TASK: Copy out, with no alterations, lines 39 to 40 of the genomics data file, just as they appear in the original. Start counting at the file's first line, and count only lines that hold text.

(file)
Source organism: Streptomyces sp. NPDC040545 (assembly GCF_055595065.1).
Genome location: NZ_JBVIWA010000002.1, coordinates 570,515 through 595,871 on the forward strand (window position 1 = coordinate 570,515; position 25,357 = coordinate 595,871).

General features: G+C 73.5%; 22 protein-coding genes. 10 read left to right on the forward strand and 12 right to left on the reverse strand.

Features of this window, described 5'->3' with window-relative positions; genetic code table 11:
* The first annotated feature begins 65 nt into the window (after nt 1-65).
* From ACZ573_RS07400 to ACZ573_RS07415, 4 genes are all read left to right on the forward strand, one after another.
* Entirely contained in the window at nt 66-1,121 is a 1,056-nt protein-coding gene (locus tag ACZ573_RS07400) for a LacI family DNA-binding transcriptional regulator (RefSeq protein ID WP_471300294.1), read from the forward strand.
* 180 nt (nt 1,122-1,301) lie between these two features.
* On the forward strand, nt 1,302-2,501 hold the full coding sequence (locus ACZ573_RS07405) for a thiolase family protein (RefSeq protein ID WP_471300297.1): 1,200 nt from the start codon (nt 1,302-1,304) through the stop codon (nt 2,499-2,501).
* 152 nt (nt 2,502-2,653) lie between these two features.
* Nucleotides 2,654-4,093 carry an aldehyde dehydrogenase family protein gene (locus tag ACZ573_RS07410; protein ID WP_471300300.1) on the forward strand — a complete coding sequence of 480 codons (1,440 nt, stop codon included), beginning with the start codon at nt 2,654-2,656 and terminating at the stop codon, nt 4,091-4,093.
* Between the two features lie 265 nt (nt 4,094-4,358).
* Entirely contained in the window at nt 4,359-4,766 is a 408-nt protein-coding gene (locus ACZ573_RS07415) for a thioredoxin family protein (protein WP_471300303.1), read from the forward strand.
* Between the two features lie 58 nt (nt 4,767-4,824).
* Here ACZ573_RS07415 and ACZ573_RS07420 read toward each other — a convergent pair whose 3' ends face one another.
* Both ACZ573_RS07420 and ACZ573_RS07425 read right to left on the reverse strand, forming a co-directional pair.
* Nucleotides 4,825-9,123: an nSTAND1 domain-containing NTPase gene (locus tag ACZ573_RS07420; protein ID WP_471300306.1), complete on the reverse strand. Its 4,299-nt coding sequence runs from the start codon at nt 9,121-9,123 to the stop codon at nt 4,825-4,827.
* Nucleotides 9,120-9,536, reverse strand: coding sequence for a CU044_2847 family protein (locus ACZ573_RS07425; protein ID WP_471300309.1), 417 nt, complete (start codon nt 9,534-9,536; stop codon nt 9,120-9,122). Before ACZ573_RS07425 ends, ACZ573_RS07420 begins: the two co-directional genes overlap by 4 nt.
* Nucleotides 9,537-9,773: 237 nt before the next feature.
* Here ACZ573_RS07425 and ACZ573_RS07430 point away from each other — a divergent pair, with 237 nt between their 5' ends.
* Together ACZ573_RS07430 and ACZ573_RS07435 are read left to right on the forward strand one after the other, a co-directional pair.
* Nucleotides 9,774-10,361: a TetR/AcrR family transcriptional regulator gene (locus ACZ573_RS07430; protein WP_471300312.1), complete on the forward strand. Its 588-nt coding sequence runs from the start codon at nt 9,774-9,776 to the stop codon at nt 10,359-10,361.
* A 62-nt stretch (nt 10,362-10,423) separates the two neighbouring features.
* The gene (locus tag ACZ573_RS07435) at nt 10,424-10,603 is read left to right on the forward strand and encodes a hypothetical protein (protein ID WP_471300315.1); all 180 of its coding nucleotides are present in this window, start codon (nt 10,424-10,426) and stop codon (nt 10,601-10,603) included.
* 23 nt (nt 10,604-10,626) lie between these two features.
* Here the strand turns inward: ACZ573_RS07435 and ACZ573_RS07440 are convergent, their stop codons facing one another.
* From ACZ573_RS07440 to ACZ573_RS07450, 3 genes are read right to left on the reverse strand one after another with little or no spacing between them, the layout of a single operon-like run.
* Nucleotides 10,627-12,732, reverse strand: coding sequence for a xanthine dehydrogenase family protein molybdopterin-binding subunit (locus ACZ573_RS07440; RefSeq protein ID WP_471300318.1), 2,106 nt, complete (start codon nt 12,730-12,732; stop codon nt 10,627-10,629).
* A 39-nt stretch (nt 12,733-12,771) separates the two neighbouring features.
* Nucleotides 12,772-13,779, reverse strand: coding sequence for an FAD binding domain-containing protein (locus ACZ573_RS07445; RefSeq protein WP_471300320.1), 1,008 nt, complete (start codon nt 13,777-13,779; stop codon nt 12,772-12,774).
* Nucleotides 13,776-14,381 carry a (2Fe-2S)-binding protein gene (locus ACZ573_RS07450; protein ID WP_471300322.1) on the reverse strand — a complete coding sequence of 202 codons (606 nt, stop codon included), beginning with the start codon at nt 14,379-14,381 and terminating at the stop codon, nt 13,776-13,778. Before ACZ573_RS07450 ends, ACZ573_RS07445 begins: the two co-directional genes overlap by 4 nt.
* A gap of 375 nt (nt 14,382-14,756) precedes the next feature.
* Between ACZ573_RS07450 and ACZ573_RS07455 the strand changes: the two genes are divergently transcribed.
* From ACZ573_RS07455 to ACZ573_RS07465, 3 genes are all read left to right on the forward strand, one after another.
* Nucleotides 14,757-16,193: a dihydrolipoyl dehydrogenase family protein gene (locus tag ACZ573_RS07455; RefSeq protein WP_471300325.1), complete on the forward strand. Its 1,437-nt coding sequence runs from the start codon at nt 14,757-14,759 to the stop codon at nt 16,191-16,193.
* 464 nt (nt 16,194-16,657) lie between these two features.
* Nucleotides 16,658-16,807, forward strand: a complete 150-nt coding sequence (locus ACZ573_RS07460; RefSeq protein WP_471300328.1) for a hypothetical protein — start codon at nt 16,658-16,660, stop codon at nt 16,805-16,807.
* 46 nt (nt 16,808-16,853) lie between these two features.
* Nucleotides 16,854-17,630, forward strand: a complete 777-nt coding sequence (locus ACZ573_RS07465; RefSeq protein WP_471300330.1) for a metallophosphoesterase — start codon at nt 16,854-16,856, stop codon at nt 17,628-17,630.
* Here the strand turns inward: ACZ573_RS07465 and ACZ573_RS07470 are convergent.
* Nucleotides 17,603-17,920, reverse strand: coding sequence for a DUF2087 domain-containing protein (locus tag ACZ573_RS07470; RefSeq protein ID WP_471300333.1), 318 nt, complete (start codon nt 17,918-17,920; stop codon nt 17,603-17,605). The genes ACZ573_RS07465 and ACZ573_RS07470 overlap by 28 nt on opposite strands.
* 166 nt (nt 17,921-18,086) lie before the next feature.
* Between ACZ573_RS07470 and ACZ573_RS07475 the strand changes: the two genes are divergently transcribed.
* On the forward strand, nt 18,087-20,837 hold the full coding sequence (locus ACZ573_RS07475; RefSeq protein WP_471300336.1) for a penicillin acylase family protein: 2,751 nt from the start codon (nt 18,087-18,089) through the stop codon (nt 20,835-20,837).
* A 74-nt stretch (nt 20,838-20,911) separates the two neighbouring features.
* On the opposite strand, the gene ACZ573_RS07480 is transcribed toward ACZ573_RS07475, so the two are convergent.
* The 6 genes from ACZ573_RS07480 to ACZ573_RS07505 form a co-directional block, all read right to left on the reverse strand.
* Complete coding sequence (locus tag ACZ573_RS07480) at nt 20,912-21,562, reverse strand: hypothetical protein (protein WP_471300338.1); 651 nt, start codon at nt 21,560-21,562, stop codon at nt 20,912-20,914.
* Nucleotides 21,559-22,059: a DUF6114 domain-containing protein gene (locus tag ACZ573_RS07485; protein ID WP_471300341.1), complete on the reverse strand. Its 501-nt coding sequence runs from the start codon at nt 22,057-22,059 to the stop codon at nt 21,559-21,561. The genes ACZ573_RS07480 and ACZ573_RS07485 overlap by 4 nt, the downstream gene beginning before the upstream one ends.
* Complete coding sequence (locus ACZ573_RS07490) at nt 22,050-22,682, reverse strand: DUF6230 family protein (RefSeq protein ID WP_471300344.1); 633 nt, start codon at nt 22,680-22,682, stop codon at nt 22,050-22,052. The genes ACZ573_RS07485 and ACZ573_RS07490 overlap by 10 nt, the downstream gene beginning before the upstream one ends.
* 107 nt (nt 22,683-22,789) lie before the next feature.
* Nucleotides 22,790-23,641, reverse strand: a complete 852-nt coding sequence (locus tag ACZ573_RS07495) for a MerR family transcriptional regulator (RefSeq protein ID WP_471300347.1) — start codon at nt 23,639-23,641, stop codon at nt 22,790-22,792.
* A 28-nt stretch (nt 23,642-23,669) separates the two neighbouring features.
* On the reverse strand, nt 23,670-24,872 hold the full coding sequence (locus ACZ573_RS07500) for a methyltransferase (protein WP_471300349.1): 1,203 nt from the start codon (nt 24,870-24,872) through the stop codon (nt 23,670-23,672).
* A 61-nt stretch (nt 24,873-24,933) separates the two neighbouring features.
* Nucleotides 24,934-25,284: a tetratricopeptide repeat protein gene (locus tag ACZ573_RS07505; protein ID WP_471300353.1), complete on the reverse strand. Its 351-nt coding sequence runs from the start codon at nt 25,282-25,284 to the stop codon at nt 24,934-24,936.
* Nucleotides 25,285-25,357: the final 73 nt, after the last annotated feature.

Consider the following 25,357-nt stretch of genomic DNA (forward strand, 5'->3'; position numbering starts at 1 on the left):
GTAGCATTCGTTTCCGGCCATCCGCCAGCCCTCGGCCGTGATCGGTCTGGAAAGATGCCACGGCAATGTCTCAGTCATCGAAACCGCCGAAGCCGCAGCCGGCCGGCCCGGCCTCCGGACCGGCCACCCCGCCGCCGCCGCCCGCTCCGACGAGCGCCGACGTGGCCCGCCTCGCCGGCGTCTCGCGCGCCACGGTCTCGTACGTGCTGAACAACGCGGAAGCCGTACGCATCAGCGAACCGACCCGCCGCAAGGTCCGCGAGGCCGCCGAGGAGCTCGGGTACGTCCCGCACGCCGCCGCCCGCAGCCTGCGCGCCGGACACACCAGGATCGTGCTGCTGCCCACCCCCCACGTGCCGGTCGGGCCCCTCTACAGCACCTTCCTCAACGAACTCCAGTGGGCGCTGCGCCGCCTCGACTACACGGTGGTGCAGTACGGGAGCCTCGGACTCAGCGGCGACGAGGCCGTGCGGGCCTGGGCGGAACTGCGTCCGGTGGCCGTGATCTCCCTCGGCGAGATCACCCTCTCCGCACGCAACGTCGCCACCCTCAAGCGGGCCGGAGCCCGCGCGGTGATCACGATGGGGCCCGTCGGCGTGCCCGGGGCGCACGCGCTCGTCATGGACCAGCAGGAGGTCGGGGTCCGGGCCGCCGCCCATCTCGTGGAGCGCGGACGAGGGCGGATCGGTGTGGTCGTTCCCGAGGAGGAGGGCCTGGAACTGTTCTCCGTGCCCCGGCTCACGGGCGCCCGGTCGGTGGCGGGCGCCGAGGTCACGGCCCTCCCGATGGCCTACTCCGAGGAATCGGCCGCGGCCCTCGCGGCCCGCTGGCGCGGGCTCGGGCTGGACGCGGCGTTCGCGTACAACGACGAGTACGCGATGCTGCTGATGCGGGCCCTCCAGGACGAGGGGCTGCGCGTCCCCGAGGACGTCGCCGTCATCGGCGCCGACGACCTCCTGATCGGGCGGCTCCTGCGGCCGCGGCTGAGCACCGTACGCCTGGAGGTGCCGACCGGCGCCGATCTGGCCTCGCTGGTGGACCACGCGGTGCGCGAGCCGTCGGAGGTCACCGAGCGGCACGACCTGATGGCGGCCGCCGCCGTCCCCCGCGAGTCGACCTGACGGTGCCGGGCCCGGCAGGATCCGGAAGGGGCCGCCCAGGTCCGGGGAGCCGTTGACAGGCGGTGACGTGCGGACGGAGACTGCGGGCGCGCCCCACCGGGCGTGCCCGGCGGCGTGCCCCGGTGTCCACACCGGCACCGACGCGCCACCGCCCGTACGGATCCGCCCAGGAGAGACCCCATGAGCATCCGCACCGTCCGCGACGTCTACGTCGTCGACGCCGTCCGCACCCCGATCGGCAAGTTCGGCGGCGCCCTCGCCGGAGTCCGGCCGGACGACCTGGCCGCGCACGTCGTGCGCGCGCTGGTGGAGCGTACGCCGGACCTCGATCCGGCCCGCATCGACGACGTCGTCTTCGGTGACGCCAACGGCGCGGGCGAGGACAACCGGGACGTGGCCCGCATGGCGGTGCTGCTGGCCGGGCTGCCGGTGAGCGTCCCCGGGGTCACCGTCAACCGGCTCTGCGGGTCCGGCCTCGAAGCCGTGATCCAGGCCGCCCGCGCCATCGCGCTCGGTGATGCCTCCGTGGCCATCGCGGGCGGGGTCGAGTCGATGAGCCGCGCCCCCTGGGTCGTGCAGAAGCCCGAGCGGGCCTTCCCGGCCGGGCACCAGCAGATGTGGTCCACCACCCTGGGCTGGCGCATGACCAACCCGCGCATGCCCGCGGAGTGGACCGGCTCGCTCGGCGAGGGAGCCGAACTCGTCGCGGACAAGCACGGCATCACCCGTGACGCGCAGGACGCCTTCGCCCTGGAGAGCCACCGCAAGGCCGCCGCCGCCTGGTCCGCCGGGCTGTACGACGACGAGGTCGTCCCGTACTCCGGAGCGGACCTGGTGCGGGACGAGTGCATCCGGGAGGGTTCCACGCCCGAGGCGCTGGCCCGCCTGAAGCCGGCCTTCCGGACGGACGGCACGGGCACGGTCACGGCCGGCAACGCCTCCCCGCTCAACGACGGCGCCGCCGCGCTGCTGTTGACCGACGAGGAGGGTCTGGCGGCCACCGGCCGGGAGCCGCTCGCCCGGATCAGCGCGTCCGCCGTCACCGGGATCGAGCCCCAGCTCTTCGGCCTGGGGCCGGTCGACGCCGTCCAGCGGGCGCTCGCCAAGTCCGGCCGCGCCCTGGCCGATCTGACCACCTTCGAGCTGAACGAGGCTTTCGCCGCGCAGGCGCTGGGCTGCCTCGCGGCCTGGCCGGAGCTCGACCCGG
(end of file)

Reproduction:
* Nucleotides 16,854-17,630, forward strand: a complete 777-nt coding sequence (locus ACZ573_RS07465; RefSeq protein WP_471300330.1) for a metallophosphoesterase — start codon at nt 16,854-16,856, stop codon at nt 17,628-17,630.
* Here the strand turns inward: ACZ573_RS07465 and ACZ573_RS07470 are convergent.